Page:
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OBJECTIVES: This study sought to review the literature for risk prediction models in patients with heart failure and to identify the most consistently reported independent predictors of risk across models. BACKGROUND: Risk assessment provides information about patient prognosis, guides decision making about the type and intensity of care, and enables better understanding of provider performance. METHODS: MEDLINE and EMBASE were searched from January 1995 to March 2013, followed by hand searches of the retrieved reference lists. Studies were eligible if they reported at least 1 multivariable model for risk prediction of death, hospitalization, or both in patients with heart failure and reported model performance. We ranked reported individual risk predictors by their strength of association with the outcome and assessed the association of model performance with study characteristics. RESULTS: Sixty-four main models and 50 modifications from 48 studies met the inclusion criteria. Of the 64 main models, 43 models predicted death, 10 hospitalization, and 11 death or hospitalization. The discriminatory ability of the models for prediction of death appeared to be higher than that for prediction of death or hospitalization or prediction of hospitalization alone (p = 0.0003). A wide variation between studies in clinical settings, population characteristics, sample size, and variables used for model development was observed, but these features were not significantly associated with the discriminatory performance of the models. A few strong predictors emerged for prediction of death; the most consistently reported predictors were age, renal function, blood pressure, blood sodium level, left ventricular ejection fraction, sex, brain natriuretic peptide level, New York Heart Association functional class, diabetes, weight or body mass index, and exercise capacity. CONCLUSIONS: There are several clinically useful and well-validated death prediction models in patients with heart failure. Although the studies differed in many respects, the models largely included a few common markers of risk.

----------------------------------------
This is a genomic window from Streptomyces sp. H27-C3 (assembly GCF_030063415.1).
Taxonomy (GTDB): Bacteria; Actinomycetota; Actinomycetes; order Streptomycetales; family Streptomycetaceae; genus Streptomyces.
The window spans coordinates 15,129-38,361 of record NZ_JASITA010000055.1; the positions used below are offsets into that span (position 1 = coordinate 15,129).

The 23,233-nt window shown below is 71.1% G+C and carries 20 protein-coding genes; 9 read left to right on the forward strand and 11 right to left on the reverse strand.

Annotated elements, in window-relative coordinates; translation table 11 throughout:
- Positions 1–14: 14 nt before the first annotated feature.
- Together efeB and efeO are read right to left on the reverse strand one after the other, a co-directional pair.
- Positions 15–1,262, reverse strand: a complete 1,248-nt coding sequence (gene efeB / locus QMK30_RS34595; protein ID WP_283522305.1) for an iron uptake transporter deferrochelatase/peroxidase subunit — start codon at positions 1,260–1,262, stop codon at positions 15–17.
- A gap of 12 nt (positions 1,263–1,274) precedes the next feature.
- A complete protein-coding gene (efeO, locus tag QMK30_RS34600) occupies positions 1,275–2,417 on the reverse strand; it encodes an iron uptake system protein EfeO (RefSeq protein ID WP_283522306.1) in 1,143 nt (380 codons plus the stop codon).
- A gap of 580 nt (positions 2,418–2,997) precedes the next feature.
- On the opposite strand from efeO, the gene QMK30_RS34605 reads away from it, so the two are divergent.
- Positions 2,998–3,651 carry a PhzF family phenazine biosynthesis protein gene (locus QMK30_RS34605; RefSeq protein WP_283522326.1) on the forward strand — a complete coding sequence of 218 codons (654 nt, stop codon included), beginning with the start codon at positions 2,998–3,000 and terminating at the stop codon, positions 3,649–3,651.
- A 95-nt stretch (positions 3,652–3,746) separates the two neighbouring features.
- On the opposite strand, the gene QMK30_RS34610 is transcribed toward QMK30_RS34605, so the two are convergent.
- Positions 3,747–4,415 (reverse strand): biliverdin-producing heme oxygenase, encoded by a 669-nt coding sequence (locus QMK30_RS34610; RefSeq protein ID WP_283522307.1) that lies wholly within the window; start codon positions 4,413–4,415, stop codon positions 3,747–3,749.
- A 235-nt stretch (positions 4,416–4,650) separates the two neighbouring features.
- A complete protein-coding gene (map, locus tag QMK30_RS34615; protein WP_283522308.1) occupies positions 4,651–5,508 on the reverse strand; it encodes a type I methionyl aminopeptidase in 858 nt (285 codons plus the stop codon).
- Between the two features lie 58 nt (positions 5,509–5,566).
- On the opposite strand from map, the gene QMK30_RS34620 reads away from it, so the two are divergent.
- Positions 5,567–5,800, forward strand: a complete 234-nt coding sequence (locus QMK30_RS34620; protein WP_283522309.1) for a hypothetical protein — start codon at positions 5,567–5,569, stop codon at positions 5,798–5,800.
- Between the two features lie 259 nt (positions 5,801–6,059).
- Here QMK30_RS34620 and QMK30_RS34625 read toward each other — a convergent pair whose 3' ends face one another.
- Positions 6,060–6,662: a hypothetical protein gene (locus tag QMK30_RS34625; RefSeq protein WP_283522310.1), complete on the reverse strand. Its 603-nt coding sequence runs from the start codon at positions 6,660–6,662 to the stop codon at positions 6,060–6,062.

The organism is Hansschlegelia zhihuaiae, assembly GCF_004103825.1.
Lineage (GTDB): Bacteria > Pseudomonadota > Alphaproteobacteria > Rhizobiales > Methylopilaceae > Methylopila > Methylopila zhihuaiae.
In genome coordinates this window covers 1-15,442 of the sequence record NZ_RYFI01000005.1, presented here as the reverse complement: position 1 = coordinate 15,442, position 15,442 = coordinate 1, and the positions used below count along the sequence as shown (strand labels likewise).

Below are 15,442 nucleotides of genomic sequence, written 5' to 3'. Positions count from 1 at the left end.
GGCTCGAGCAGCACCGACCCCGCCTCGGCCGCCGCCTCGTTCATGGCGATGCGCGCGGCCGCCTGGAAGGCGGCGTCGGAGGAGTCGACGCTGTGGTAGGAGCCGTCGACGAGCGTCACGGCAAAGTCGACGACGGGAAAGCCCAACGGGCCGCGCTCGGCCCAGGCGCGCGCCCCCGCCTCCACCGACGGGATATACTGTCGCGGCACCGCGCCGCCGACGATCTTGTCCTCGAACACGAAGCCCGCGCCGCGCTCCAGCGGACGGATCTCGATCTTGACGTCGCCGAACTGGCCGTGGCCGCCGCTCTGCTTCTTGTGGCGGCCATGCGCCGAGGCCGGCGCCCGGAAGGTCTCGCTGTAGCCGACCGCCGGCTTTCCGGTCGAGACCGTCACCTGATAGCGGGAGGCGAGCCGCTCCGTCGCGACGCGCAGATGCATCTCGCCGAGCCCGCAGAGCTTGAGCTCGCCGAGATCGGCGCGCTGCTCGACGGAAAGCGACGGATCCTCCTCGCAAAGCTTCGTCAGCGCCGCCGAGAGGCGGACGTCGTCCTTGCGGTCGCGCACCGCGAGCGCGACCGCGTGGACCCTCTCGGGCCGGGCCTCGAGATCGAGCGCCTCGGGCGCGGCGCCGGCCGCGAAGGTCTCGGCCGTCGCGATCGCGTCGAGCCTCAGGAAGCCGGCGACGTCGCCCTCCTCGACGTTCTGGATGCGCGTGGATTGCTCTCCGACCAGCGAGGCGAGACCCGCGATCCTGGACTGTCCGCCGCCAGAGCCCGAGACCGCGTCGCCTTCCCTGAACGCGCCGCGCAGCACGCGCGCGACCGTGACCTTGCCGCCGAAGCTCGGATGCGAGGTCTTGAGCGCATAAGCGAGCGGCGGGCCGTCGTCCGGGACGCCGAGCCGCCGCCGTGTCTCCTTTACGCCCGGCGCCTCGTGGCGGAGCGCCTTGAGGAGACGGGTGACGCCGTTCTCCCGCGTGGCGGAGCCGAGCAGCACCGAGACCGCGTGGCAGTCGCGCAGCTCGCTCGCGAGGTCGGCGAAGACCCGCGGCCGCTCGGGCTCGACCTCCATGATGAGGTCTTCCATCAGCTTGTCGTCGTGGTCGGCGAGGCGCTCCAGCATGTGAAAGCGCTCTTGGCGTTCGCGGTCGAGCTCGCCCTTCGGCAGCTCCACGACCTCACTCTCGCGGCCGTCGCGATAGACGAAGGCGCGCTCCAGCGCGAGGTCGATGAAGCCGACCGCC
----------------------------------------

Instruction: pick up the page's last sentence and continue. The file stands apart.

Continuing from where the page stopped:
Original publication

DOI

10.1016/j.jchf.2014.04.008

Type

Journal article

Journal

JACC Heart Fail

Publication Date

10/2014

Volume

2

Pages

440 - 446

Keywords

death, heart failure, hospitalization, multivariable model, risk prediction, systematic review, Age Factors, Blood Pressure, Body Mass Index, Comorbidity, Decision Support Techniques, Diabetes Mellitus, Exercise Tolerance, Female, Heart Failure, Hospitalization, Humans, Male, Natriuretic Peptide, Brain, Prognosis, Renal Insufficiency, Chronic, Risk Assessment, Risk Factors, Severity of Illness Index, Sex Factors, Sodium